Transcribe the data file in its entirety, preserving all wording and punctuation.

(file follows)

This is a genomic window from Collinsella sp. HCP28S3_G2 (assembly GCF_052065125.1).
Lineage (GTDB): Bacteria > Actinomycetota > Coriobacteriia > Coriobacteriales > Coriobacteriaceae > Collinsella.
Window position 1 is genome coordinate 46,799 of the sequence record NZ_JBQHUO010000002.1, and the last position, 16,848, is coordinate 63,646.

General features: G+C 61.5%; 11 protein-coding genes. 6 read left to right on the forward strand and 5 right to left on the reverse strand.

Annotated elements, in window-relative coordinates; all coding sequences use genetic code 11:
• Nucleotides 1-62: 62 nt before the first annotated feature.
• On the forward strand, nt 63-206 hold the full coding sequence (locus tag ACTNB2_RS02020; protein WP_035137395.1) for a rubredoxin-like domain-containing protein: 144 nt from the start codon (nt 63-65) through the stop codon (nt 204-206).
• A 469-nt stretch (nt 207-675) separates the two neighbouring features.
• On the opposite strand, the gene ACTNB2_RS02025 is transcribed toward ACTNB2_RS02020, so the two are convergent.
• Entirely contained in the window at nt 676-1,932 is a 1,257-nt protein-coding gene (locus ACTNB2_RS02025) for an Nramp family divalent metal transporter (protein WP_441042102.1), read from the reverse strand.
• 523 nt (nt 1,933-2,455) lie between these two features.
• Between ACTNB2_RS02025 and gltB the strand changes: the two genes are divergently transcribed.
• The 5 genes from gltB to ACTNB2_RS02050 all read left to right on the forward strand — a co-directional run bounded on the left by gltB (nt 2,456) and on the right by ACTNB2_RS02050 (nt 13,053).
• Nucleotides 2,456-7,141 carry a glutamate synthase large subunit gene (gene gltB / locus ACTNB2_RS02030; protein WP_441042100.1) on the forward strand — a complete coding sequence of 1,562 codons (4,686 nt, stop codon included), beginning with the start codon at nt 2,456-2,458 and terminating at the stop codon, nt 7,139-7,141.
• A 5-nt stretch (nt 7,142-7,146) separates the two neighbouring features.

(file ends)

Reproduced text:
This is a genomic window from Collinsella sp. HCP28S3_G2 (assembly GCF_052065125.1).
Lineage (GTDB): Bacteria > Actinomycetota > Coriobacteriia > Coriobacteriales > Coriobacteriaceae > Collinsella.
Window position 1 is genome coordinate 46,799 of the sequence record NZ_JBQHUO010000002.1, and the last position, 16,848, is coordinate 63,646.

General features: G+C 61.5%; 11 protein-coding genes. 6 read left to right on the forward strand and 5 right to left on the reverse strand.

Annotated elements, in window-relative coordinates; all coding sequences use genetic code 11:
• Nucleotides 1-62: 62 nt before the first annotated feature.
• On the forward strand, nt 63-206 hold the full coding sequence (locus tag ACTNB2_RS02020; protein WP_035137395.1) for a rubredoxin-like domain-containing protein: 144 nt from the start codon (nt 63-65) through the stop codon (nt 204-206).
• A 469-nt stretch (nt 207-675) separates the two neighbouring features.
• On the opposite strand, the gene ACTNB2_RS02025 is transcribed toward ACTNB2_RS02020, so the two are convergent.
• Entirely contained in the window at nt 676-1,932 is a 1,257-nt protein-coding gene (locus ACTNB2_RS02025) for an Nramp family divalent metal transporter (protein WP_441042102.1), read from the reverse strand.
• 523 nt (nt 1,933-2,455) lie between these two features.
• Between ACTNB2_RS02025 and gltB the strand changes: the two genes are divergently transcribed.
• The 5 genes from gltB to ACTNB2_RS02050 all read left to right on the forward strand — a co-directional run bounded on the left by gltB (nt 2,456) and on the right by ACTNB2_RS02050 (nt 13,053).
• Nucleotides 2,456-7,141 carry a glutamate synthase large subunit gene (gene gltB / locus ACTNB2_RS02030; protein WP_441042100.1) on the forward strand — a complete coding sequence of 1,562 codons (4,686 nt, stop codon included), beginning with the start codon at nt 2,456-2,458 and terminating at the stop codon, nt 7,139-7,141.
• A 5-nt stretch (nt 7,142-7,146) separates the two neighbouring features.